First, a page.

We can choose to do good. We can choose to do wrong. In Jewish thought, which is followed by many if not most Christians, we find the idea of the yetzer. The word means inclination. We have a penchant for good and for evil.
We are called at all times to choose the good as we understand it. Suffice it to say, however, that good deeds are not the preserve of religions. Moreover, they are not the object of religion. You often hear the argument that one can be good without religion. Sure. So what? No arguments. Yet this argument is advanced to dismiss religion, as if religion were equated with morality. It’s not. Religion is not fundamentally about doing good, but about experiencing holiness.
Archbishop Anthony Bloom (of blessed memory) was the head of the Russian Orthodox Church in Britain. A reporter once asked him what religion he would be if he weren’t Orthodox. Without hesitation, he replied that he would be a Quaker. The reporter found this unusual, given the huge amount of rituals and liturgy in our church, and asked why that would be his choice. Archbishop Anthony said it was because the Quaker movement had emphasized the sacramentality of all life.
George Fox, credited as the founder of the Quaker movement, believed that if you recognized this truth about life, if you really saw with this kind of vision, you would not need the sacraments – baptism, Lord’s Supper, etc. . Archbishop Anthony saw in Fox’s insight a truth at the heart of Orthodoxy and other manifestations of the Christian faith. In other words, everything breathes the presence of the sacred. Our task is to see it with an inner eye.
This vision is “mysticism”, a word with many meanings, some quite fanciful, but essentially referring to an experience of the sacred. Much is said in religious circles about the meaning and character of the sacred, but often people miss the point, which is the immediate experience of the sacred. This is at the heart of religion.
WH Auden, the poet, wrote an essay on mysticism in which he identified the primary experience of the sacred as an overwhelming sense that we are connected to the wholeness of the universe, that we are part of the whole. We feel part of all that is, not outside of it. We are immersed in holiness as a fish is immersed in water. And like fish, we don’t normally contemplate the environment in which we find ourselves. But that is precisely what mysticism does.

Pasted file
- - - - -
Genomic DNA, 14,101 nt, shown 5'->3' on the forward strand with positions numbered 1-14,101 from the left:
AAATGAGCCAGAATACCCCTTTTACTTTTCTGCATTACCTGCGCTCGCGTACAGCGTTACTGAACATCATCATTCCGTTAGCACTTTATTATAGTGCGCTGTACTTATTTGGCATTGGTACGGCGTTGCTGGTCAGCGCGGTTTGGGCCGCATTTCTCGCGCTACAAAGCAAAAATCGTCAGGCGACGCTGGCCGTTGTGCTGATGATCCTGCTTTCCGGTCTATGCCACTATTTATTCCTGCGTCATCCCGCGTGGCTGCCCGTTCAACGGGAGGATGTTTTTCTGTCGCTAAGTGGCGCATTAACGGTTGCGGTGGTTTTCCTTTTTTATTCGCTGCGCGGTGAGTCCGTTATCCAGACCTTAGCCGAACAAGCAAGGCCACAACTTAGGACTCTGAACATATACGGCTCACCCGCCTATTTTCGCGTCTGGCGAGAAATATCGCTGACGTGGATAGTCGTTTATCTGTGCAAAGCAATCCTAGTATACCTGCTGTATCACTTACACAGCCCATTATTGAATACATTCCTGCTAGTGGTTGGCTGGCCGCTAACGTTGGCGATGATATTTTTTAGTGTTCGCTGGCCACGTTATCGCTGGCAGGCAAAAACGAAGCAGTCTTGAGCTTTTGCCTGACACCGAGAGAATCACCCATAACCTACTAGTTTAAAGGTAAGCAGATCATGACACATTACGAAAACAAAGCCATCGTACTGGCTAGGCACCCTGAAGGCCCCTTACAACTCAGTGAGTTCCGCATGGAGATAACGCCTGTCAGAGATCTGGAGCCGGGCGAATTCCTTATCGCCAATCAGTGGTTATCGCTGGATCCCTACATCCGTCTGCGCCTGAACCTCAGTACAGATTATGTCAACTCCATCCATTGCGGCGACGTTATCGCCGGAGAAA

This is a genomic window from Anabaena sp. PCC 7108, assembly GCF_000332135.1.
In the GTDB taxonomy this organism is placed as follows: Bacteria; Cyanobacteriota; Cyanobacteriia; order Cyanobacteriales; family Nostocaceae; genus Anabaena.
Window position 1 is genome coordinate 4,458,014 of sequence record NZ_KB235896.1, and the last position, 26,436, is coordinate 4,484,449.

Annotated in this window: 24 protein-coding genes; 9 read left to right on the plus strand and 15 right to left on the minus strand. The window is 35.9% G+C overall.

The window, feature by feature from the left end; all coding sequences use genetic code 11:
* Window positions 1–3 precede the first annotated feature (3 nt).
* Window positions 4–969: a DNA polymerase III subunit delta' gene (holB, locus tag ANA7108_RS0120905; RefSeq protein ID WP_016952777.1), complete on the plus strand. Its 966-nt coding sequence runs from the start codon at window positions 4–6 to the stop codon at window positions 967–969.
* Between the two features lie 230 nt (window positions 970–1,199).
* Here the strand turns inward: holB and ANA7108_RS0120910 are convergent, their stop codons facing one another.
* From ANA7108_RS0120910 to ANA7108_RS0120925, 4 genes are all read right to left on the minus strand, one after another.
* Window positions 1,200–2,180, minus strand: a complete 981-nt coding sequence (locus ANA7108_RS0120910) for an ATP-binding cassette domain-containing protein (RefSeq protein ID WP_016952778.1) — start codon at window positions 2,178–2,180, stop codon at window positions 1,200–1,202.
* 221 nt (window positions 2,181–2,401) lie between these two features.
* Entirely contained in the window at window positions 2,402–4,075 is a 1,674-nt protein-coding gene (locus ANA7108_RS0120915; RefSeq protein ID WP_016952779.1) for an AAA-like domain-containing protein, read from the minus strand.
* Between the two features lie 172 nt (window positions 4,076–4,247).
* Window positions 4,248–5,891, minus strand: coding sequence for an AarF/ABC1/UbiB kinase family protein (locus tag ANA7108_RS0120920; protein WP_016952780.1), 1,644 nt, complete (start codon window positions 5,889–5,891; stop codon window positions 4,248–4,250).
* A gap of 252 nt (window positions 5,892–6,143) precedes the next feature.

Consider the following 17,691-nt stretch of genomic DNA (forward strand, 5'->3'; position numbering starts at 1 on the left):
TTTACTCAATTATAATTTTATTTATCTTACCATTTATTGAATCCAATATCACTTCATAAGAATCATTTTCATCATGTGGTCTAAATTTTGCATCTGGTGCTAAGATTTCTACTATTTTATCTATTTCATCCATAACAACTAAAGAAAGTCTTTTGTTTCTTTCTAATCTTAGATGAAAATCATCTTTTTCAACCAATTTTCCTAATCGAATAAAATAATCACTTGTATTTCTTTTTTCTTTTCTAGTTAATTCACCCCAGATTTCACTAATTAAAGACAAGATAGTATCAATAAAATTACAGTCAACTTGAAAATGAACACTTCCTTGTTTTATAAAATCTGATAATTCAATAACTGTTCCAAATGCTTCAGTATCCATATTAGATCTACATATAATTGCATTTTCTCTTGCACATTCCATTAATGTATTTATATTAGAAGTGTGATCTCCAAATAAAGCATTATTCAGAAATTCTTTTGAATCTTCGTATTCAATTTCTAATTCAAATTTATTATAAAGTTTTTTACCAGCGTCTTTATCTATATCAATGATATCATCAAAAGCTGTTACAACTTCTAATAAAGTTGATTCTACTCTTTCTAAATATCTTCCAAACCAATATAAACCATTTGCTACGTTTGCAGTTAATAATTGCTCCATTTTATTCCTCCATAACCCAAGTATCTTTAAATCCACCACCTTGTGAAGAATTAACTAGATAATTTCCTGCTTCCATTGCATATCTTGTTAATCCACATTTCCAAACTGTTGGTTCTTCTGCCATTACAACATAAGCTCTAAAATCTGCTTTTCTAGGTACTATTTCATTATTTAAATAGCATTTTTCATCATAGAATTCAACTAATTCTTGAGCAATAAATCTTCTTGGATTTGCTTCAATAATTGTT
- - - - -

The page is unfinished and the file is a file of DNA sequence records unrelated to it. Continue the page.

There is an ineffability in these experiences; you cannot fully describe them in words. There will always be an incommunicable depth in words, a meaning that we cannot explain to another person. We can share the experience intuitively but we cannot fully express it.
Gerard Manley Hopkins, the poet, called it an experience of “the inscape of things”. The exteriors of creation are visible to all: sun, moon, stars, animals, earth. The inscape, however, is only seen with a single vision type. This view is not limited to people who are attached to a particular form of religion; it is accessible to all. Religious traditions are the repositories of experience, the custodians and custodians of it for those who are transmitted from generation to generation. This is the reason to embrace a tradition with all heart and mind.
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Prof. Gabriel Rochelle is a retired priest from St. Anthony of the Desert Orthodox Church, Las Cruces. Contact him at [email protected].